^{2}

*, can be calculated along the same lines as 〈*

_{c}*c*〉. The calculation, however, is much more involved and rapidly leads to cumbersome equations. Instead of dealing with this lengthy and, anyway, approximate analytic calculation, we estimate

*σ*

^{2}

*by a numerical simulation. We use a computer to generate a set of 4096×4096 speckle patterns with correlation lengths*

_{c}*b*= 2, 4, and 8, respectively. These speckle patterns are then used to generate integrated speckle patterns with pixel sizes

*a*varying from 2 to 64. The integrated speckle patterns model outputs of a typical CCD or CMOS camera. Finally, we numerically compute the dependencies of 〈

*c*〉 and

*σ*

^{2}

*on the number*

_{c}*N*of pixels, for fixed ratios

*b*/

*a*. For

*b*/

*a*≪ 1 the parameter

*μ*characterizing integrated speckle patterns [Eq. (11)] is a function of

*b*/

*a*only. Hence, by inverting this function we can express

*b*/

*a*and hence

*σ*

^{2}

*/ 〈*

_{c}*c*〉

^{2}as a function of

*μ*instead of

*b*/

*a*. We know that Eq. (17) is valid in the limit of

*μ*→ ∞ (or, equivalently,

*b*/

*a*→0) which suggests that

*σ*

^{2}

*/〈*

_{c}*c*〉

^{2}can be expressed as a series in 1/

*μ*of which the terms of order (1/

*μ*)

^{0}and (1/

*μ*)

^{1}are already known from Eq. (17). In the limit of large

*N*, the results of our simulations can be fit by adding a term quadratic in 1/

*μ*:

### 2.4. Properties of time-integrated speckle patterns

*I*of scattered light fluctuates in time. In such an experiment the intensity

*I*of scattered light changes not only as a function of position

**r**, but also as a function of time

*t*:

*I*=

*I*(

**r**,

*t*). Fluctuations of

*I*in time can be characterized by its autocorrelation function,

**r**from the arguments of

*I*, for clarity. The analysis presented in the previous section applies to this situation too, provided that the integration time

*T*(i.e. the time during which the signal is accumulated to determine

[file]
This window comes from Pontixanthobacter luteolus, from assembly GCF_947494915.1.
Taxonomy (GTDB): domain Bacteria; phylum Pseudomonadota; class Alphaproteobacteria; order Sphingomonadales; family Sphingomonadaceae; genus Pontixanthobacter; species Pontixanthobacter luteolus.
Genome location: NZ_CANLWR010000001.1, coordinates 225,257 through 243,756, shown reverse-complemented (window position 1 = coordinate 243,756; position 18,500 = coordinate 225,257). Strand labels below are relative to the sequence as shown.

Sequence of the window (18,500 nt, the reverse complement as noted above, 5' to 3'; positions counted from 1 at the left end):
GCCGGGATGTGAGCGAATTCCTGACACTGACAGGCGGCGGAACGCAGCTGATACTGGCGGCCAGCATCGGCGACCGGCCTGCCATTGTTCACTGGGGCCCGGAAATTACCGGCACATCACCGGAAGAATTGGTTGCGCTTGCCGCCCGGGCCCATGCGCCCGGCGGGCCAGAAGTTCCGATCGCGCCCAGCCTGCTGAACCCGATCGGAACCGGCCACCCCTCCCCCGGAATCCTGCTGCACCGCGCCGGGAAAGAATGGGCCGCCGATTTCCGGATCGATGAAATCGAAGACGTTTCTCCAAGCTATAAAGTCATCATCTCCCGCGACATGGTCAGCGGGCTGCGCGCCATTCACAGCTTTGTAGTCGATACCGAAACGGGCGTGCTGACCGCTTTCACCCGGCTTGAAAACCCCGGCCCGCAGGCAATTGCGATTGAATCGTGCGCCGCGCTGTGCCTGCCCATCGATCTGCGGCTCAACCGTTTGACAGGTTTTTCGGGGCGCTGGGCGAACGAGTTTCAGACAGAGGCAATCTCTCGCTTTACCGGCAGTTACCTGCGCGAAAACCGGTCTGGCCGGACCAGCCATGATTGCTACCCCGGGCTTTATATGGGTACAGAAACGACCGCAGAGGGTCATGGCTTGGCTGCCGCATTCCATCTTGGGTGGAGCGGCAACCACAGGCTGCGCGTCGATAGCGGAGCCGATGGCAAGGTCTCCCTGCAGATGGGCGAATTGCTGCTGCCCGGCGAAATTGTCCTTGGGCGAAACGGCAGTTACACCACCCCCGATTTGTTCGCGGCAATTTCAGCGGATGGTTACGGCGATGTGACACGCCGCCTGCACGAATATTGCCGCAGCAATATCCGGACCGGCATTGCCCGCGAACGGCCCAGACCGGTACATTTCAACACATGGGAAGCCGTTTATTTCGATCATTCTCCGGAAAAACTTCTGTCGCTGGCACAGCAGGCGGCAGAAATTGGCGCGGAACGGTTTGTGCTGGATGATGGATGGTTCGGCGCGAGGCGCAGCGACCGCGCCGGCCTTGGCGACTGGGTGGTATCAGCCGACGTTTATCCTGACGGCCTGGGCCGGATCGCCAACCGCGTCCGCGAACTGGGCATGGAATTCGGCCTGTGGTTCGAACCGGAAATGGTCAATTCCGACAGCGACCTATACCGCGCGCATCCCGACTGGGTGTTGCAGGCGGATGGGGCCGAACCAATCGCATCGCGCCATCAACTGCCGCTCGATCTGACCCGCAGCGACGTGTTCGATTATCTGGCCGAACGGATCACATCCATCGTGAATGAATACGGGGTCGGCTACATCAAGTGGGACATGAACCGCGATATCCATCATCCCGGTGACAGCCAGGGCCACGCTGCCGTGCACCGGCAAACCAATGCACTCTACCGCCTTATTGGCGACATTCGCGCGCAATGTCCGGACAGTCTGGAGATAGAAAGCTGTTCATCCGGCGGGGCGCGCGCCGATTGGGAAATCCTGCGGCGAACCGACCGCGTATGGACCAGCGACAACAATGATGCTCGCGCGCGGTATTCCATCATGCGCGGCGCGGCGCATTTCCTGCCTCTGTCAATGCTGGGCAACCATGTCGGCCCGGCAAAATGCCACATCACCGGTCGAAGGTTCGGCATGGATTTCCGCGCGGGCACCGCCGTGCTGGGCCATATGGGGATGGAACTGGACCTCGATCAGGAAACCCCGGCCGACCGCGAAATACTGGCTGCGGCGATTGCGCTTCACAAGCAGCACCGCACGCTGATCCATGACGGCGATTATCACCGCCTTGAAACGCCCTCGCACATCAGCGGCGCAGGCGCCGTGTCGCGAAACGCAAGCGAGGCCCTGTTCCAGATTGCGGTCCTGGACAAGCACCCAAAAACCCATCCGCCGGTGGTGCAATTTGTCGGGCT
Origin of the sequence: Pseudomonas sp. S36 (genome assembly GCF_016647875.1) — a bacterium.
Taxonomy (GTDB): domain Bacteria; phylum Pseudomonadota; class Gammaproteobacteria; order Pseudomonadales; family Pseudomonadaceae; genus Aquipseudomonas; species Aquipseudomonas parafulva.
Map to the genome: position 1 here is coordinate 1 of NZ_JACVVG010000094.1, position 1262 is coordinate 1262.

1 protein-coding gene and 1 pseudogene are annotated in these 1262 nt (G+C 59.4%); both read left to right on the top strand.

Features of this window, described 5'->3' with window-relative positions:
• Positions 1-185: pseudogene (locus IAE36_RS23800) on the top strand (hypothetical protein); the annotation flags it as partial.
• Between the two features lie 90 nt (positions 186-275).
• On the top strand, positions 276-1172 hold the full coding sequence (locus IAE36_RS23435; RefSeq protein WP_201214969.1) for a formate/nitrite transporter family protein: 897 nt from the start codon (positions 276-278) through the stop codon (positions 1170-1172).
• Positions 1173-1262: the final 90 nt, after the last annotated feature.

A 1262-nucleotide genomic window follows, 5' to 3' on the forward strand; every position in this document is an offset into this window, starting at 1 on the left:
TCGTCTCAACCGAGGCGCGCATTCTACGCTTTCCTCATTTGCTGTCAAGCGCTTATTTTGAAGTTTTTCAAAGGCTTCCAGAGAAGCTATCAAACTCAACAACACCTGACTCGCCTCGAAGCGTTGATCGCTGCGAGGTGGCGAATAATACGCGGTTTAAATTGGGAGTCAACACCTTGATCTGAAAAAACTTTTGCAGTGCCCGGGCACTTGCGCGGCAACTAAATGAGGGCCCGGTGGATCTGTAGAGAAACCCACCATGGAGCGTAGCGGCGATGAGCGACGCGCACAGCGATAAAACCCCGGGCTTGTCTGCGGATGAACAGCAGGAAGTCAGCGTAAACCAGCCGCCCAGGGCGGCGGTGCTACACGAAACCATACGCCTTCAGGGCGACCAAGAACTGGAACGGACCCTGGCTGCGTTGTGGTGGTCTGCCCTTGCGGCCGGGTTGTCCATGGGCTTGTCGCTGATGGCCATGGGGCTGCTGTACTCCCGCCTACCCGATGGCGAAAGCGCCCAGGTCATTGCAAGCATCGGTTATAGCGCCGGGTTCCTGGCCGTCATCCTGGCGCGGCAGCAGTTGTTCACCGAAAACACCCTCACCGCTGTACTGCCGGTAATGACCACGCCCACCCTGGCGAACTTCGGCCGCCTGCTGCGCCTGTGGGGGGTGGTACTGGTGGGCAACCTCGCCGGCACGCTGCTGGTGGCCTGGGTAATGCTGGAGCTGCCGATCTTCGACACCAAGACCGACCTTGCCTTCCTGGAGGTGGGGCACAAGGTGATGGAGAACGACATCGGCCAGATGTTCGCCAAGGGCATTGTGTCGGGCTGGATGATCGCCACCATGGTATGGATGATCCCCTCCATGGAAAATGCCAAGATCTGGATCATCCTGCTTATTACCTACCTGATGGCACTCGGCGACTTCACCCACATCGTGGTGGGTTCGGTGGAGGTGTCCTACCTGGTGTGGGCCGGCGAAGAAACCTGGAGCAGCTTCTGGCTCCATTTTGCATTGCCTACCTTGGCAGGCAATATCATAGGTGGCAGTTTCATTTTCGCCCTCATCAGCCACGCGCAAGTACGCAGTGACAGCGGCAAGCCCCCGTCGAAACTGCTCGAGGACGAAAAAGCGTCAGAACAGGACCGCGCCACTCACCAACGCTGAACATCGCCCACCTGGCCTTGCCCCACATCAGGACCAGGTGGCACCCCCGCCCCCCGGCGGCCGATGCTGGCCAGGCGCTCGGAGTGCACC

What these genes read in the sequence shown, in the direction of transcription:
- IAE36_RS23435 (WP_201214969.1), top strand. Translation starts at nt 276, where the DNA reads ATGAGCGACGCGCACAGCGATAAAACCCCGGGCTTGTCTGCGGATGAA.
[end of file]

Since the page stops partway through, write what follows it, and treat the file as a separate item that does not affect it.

*I*) is much shorter than the characteristic correlation time

_{α}*τ*

_{c}of variations of

*I*. In the opposite case, i.e. when

*T*≳

*τ*

_{c}, the definition of

*I*should include not only the spatial integration over the pixel area, but the temporal integration as well.

_{α}*a*≪

*b*and statistically independent

*I*following the negative exponential distribution, the effect of finite integration time can be described by a parameter

_{α}*ν*[13

13. R. Bandyopadhyay, A. S. Gittings, S. S. Suh, P. K. Dixon, and D. J. Durian, “Speckle-visibility spectroscopy: a tool to study time-varying dynamics,” Rev. Sci. Instrum. **76**, 093110 (2005). [CrossRef]

27. K. Schätzel, “Noise on photon correlation data. i. autocorrelation functions,” Quantum Opt.: J. Eur. Opt. Soc. B **2**, 287–305 (1990). [CrossRef]

*μ*in Eq. (11), with the integrations over space (i.e. over a pixel) being replaced by integrations over time. Both integrations represent (partial) averaging over position or time due to either the finite area of the pixel [in Eq. (11)] or non-zero integration time

*T*[in Eq. (31)]. Because the integrand of Eq. (31) is a function only of the difference

*t*−

*t*′, we can change the variables of integration to

*τ*=

*t*−

*t*′ and perform integration over

*t̄*. The expression for

*ν*then becomes

*I*follows the gamma distribution [Eq. (10)] with

_{α}*ν*substituted for

*μ*[1]. The average value and the normalized variance of

*c*are given by Eqs. (16) and (17), respectively.

*a*that becomes comparable to the correlation length

*b*of the speckle pattern, we can take into account correlations between integrated intensities corresponding to neighboring pixels following the approach of Sec. 2.3. The outcome of our analysis is quite simple: all results of Sec. 2.3—and, in particular, Eqs. (26), (28), and (29)—still apply but with

*μ*,

*μ*

_{2}and

*μ*

_{3}replaced by

*μ*×

*ν*,

*μ*

_{2}×

*ν*and

*μ*

_{3}×

*ν*, respectively. Here

*μ*,

*μ*

_{2}and

*μ*

_{3}describe the impact of spatial correlations, whereas ν accounts for time integration. The effects of spatial and time correlations thus fully decouple. This is due to the fact that the spatio-temporal correlation function

*g*

_{2}(Δ

**r**,

*τ*)−1 = 〈

*I*(

**r**,

*t*)

*I*(

**r**+Δ

**r**,

*t*+

*τ*)〉/〈

*I*〉

^{2}− 1 decouples, in its turn, into a product of position- and time-dependent parts.

### 2.5. Comparison with experiment

*λ*= 532 nm) is expanded and collimated to a beam of several centimeters in waist to create an approximately homogeneous illumination spot on the sample surface (see Fig. 1). Liquid samples are contained in large glass containers whereas solid samples are measured in air. The diffuse reflected light is monitored in the image plane in the crossed polarization channel with a CCD camera PCO Pixelfly (640×480 pixels of 9.9×9.9 µm

^{2}size, 12 bit) at magnification one. The estimated depth-of-focus of the imaging system is close to 0.1 mm. The actual size of speckle spots on the CCD chip can be adjusted by varying the aperture of the camera objective. For the simple configuration of a single lens placed at a distance

*l*from the screen and a circular aperture with radius